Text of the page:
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Jeff Koons (born 1955) is a renowned American contemporary artist known for his provocative and often controversial works that blur the boundaries between high and popular culture. Koons studied at the School of the Art Institute of Chicago and later worked on Wall Street before dedicating himself to art. His oeuvre spans a variety of media, including sculpture, painting, and installations, and is characterized by his meticulous craftsmanship and the use of banal and kitsch subjects. Koons rose to prominence in the 1980s with his "Banality" series, featuring sculptures like "Michael Jackson and Bubbles" and "Puppy," and later became known for his oversized, reflective balloon animal sculptures. His work often prompts discussions about consumerism, celebrity culture, and the nature of art itself.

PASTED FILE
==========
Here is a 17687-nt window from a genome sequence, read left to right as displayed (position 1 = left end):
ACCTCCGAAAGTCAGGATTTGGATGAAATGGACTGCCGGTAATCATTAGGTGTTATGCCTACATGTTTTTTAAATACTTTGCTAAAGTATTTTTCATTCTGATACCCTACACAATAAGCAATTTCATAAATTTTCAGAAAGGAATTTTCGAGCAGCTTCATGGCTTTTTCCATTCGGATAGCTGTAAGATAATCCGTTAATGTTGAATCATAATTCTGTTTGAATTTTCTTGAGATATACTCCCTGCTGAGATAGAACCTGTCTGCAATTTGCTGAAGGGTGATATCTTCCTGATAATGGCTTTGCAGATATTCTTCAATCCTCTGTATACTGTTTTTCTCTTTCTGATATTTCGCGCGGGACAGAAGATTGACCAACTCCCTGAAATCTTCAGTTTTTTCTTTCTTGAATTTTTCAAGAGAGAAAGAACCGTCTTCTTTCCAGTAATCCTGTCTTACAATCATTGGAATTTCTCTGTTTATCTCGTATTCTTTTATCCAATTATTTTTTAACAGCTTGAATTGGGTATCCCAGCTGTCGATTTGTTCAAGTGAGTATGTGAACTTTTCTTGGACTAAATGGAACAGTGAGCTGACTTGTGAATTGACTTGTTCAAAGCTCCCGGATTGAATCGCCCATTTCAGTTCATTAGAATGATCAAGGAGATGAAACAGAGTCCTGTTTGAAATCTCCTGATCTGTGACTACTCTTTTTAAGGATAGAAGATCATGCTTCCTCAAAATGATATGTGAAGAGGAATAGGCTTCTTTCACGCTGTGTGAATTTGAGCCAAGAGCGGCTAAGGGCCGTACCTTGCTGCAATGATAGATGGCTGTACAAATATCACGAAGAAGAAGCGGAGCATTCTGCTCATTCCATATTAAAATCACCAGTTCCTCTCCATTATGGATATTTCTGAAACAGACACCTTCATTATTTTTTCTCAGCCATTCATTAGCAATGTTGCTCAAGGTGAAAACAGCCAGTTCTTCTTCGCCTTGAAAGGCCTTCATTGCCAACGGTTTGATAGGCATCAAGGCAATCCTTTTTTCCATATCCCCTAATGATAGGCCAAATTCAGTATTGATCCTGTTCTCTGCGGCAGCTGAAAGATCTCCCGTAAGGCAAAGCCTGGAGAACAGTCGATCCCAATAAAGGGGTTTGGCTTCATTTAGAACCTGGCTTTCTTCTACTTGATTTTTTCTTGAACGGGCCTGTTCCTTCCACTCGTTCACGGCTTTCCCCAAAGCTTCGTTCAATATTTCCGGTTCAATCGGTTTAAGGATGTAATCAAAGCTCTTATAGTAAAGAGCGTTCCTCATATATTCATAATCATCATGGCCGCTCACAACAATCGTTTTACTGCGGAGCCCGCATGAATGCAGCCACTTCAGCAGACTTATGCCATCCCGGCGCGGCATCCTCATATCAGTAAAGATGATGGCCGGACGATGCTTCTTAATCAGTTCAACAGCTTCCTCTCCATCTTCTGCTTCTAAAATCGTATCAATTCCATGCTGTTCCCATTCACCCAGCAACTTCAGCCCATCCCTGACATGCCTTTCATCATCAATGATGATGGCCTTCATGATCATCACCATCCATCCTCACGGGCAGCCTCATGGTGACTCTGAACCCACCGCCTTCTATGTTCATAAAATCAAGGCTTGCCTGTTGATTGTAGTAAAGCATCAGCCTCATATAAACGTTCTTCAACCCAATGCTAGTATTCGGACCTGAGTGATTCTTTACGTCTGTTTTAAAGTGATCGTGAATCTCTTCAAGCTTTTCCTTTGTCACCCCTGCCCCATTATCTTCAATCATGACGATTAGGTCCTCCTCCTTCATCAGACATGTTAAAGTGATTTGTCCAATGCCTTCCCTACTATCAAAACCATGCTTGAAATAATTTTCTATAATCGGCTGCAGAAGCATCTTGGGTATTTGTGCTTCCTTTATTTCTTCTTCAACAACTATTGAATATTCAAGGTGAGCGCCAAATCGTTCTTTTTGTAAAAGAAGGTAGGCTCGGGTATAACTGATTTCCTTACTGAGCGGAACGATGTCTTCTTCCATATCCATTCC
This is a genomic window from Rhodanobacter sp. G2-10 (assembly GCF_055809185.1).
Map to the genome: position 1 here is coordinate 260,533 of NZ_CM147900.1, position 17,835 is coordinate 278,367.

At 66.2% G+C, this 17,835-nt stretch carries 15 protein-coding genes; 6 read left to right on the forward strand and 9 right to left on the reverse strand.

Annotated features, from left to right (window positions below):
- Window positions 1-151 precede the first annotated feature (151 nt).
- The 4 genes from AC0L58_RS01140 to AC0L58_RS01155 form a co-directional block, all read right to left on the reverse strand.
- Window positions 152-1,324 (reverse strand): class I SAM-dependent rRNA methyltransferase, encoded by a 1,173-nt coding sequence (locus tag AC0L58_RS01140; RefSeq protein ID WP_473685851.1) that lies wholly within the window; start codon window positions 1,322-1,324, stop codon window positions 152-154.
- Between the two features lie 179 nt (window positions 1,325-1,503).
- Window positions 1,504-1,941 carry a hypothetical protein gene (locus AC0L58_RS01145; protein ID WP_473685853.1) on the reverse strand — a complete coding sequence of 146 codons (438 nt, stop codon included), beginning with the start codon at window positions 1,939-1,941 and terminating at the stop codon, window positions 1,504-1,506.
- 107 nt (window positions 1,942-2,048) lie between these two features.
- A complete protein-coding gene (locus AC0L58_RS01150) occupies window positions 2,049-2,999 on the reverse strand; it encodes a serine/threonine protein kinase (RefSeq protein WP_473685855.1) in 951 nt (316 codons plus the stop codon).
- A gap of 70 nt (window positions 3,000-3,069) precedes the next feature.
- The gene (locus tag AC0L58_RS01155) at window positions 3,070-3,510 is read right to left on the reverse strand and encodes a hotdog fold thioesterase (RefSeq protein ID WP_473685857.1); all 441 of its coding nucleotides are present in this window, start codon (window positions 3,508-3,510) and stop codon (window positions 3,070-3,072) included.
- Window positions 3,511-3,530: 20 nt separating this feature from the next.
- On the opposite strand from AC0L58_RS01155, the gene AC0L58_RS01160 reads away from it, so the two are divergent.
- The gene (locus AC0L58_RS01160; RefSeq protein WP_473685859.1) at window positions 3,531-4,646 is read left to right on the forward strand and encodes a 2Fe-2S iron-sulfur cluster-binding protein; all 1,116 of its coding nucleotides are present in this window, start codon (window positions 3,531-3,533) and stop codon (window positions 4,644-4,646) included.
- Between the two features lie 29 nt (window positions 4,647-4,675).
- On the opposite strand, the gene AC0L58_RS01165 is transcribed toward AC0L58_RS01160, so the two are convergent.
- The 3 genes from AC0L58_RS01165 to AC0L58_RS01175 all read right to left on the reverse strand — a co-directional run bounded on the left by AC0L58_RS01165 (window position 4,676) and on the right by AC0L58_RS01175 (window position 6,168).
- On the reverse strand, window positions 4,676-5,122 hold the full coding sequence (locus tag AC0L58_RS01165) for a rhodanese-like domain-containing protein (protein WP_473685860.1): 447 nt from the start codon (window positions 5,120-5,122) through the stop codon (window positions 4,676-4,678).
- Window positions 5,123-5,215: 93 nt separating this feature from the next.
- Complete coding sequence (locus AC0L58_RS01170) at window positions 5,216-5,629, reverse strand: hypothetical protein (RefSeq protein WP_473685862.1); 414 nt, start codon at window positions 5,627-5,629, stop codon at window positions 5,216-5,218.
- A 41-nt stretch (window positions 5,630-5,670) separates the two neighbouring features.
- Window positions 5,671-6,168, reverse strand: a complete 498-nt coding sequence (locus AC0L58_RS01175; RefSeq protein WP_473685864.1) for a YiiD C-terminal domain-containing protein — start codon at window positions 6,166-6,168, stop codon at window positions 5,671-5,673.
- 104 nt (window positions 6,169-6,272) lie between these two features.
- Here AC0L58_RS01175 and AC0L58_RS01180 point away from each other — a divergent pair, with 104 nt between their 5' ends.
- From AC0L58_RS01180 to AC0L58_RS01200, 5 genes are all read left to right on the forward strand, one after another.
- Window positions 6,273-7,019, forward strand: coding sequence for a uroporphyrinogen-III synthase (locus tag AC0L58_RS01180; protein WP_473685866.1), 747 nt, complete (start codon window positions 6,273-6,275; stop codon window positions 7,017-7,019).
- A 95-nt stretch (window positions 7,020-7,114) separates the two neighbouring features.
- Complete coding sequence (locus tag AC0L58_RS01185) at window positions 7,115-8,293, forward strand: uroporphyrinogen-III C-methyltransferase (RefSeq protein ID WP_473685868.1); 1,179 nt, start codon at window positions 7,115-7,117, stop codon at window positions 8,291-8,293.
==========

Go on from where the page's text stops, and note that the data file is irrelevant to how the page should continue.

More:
Jeff Koons' art has been exhibited in major museums and institutions worldwide, solidifying his status as one of the most influential contemporary artists. The Museum of Modern Art (MoMA) in New York, the Whitney Museum of American Art, and the Centre Pompidou in Paris have hosted retrospectives of his career. Koons' monumental sculptures, including "Balloon Dog (Orange)," have been featured in prominent public spaces, such as Rockefeller Center in New York and the Palace of Versailles in France. His work is also part of the collections at the Guggenheim Museum Bilbao, the Tate Modern in London, and the Stedelijk Museum in Amsterdam, among others, highlighting the global recognition and impact of his provocative and thought-provoking art.

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